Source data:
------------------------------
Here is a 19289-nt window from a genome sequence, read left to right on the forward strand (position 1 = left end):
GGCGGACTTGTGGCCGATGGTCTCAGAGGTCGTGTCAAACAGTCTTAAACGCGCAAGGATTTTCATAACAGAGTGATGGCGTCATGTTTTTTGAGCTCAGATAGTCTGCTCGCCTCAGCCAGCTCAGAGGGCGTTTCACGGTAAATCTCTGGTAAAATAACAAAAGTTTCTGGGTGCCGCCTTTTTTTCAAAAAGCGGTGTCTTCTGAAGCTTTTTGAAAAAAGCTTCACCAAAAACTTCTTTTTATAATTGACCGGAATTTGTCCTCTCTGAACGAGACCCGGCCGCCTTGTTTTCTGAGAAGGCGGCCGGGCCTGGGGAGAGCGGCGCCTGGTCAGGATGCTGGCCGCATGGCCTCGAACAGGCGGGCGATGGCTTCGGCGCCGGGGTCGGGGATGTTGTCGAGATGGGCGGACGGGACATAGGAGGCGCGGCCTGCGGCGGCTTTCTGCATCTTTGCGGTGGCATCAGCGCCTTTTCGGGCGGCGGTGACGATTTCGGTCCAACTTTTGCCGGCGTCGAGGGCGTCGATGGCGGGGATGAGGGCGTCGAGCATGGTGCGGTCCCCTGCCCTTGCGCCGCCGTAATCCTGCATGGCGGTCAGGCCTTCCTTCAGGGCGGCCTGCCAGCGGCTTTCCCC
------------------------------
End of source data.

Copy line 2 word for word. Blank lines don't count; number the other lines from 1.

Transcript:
GGCGGACTTGTGGCCGATGGTCTCAGAGGTCGTGTCAAACAGTCTTAAACGCGCAAGGATTTTCATAACAGAGTGATGGCGTCATGTTTTTTGAGCTCAGATAGTCTGCTCGCCTCAGCCAGCTCAGAGGGCGTTTCACGGTAAATCTCTGGTAAAATAACAAAAGTTTCTGGGTGCCGCCTTTTTTTCAAAAAGCGGTGTCTTCTGAAGCTTTTTGAAAAAAGCTTCACCAAAAACTTCTTTTTATAATTGACCGGAATTTGTCCTCTCTGAACGAGACCCGGCCGCCTTGTTTTCTGAGAAGGCGGCCGGGCCTGGGGAGAGCGGCGCCTGGTCAGGATGCTGGCCGCATGGCCTCGAACAGGCGGGCGATGGCTTCGGCGCCGGGGTCGGGGATGTTGTCGAGATGGGCGGACGGGACATAGGAGGCGCGGCCTGCGGCGGCTTTCTGCATCTTTGCGGTGGCATCAGCGCCTTTTCGGGCGGCGGTGACGATTTCGGTCCAACTTTTGCCGGCGTCGAGGGCGTCGATGGCGGGGATGAGGGCGTCGAGCATGGTGCGGTCCCCTGCCCTTGCGCCGCCGTAATCCTGCATGGCGGTCAGGCCTTCCTTCAGGGCGGCCTGCCAGCGGCTTTCCCC